George Miller’s “Mad Max: Fury Road” is one long chase that tears through a variety of desolate lands (and sometimes bodies). It is like Terry Gilliam took a one-liter swig of Red Bull and decided to make an action movie. And it’s great. By comparison, it makes the entire Fast and Furious franchise a fluffy rabbit. Or a kindergarten, kiddie-meal fare. Despite being saturated in grease, grit, and everything steampunk, “Fury Road” is not all that. There’s a lot of subliminal stuff going on in here, and that is its beauty: You see what you want to see. In my case—and here’s a reason why the female demographic should not be taken aback by this high-octane spectacle—it’s an action movie that ultimately raises the woman to another level, or perhaps on a level that could finally get head to head with the male counterpart. Everyone has delivered excellent performances (even the guitar-man steals some scenes), but Charlize Theron’s Imperator Furiosa is as much brazen and daring as Tom Hardy’s Mad Max. In fact, it is the women in the film that drive the plot to its core and purpose. It speaks of a nurturing but tough as nails tribe that could be the remedy of a bleak future, not warlords and maniacal men. No wonder misogynists are attacking this movie; the girls running the world (cue Beyonce song). The stunts, the practical effects, the production design, the cinematography are top-notch. Heck, I’ve never seen fade-to-black transitions done so tastefully in a long while! As both writer and director, Miller definitely knows how to curate this world without giving in too much. Even with the characters’ sparse dialogues, a story is told by a stare, a furrowed eyebrow, a striking vista or even a grunt. Before seeing the film, I’ve been hearing complaints from people saying they do not understand the movie trailer. Guys, I think it’s high time to get back to the saying “Do not judge a book by its cover.” Believe me, you won’t regret it.

[ image lifted from this site ]

Sunday, May 03, 2015

the real and terrifying score behind the mayweather-pacquaio match

It is touted as the fight of the century, a match several years in the making. Floyd Mayweather Jr. and Manny Pacquaio, both boxing legends in their own right, have finally gone head-to-head on May 3, 2015. The world stood still.

By now everyone knows the results and each has their share of debate and analysis to contribute to the general conversation. But there’s this one aspect in this historical event that many, if not the majority, seem to ignore. It is not about the alleged rigging by the judges and especially not the dancing and running skills of Floyd Mayweather Jr.

It is that Mayweather on this day is apparently gay. He is a fag, talawan, bayut, bakla, bading, or simply and ultimately put, “Gayweather.” As for him being a wife-beater, that’s a different story.

For having defeated a crowd favorite by sheer calculation, physiological advantage, and maybe even luck, Mayweather has received the ire of millions. But what surprised me was that many people still brandish the word “gay” as a kind of insult in this time and age.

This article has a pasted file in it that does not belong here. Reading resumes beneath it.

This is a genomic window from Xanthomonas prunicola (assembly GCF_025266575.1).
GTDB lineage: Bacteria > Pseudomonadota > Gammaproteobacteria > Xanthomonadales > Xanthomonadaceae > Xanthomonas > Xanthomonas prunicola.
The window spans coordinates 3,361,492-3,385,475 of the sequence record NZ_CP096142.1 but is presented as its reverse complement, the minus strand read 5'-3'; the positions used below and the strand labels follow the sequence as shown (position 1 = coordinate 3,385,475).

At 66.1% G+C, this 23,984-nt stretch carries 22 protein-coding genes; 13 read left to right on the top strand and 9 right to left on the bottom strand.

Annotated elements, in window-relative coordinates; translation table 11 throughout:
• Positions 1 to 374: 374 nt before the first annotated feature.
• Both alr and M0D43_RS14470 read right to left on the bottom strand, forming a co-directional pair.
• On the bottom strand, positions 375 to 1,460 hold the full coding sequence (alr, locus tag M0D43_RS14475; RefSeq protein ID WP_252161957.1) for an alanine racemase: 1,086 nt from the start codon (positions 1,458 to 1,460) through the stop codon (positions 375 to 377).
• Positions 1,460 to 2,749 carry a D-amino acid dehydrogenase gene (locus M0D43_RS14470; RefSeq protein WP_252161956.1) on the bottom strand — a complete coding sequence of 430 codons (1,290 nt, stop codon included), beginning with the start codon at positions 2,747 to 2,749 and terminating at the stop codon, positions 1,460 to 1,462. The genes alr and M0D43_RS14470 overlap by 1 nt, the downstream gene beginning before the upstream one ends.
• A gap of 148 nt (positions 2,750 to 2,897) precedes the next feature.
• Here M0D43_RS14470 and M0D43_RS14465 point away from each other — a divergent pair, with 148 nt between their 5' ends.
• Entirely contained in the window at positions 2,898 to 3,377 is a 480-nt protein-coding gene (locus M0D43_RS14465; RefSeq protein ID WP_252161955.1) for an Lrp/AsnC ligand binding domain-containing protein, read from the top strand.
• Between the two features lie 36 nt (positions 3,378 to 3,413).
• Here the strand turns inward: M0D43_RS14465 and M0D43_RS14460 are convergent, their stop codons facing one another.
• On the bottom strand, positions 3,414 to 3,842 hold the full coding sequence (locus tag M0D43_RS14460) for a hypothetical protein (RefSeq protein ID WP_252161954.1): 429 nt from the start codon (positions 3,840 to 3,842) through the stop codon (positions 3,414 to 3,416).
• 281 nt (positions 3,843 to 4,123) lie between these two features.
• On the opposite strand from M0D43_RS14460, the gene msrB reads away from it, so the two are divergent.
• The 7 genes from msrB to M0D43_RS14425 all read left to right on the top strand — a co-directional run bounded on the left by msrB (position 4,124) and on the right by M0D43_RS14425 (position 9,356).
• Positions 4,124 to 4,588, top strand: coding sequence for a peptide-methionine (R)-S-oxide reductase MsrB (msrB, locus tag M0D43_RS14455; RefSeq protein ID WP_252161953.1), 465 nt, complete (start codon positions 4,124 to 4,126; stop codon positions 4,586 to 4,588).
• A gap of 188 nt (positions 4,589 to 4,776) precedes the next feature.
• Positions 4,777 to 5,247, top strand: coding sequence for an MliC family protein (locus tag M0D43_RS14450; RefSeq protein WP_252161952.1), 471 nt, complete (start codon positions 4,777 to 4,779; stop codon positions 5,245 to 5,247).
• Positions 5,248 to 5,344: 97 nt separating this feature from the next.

I shared this sentiment online, and those who used the slur countered that I was over-reading it. “No offense”, “It’s just an expression,” “It’s for fun”, and “Chill” were the responses I received. Some even personally messaged me, perhaps, to hide their lapses and lack of better judgment. But this is not something to be chill with.

Chill my balls.

It is easy to raise hell and fire back, like slitting some throats with a butter knife (kidding), but as how a friend has reminded me, the best way to approach these people is with education. We need to teach everyone to stop using “gay” as an insult, a joke or for fun. Most especially the latter.

Take note, this is the same kind of reasoning why some arsonists burn houses, why anarchists terrorize people, or why rapists do what they do. They do it for fun.

In fact, hate is perpetuated by being too casual on matters that are actually derogatory. The fact alone that it is used as an “expression” only underscores how far we are from becoming aware of this or how plenty of people are becoming mindlessly oppressive by thinking they are better than the others. This is a case that makes it truly terrifying to the gay community.

Educating people is hard, especially for the older generation when it comes to sensitivity, but it is not impossible. My generation, our generation, is a tribe that has the responsibility to learn from the previous generation’s mistakes. And whether you agree or disagree, one of their mistakes is the shaming and disgust towards the LGBTQ community (which goes back further into the prejudice against the black community and the exclusion of women’s rights).

If we drag the word “gay” as a convenient slur, we also drag a community that has experienced a long, painful history of injustice that resulted to more fights and unnecessary deaths. If we continue to act the way we act right now, what are we showing to the youth who are still coming into terms with their inner selves? What are we teaching to some kids who already feel bullying is just normal?

Yes, we are a nation that is shamed. We Filipinos (and supporters of Manny Pacquiao from around the globe) have a collective morale that is deeply wounded. The classic story of an underdog winning at the end of day just did not happen. And it is all right. There is no need for this hatred.

Bigotry is not how we should project our patriotism to the world. Discrimination is not the proper attitude towards defeat. Think again and think harder. There are still many fights to fight, and more are not found inside the boxing ring.

[ image borrowed from this site ]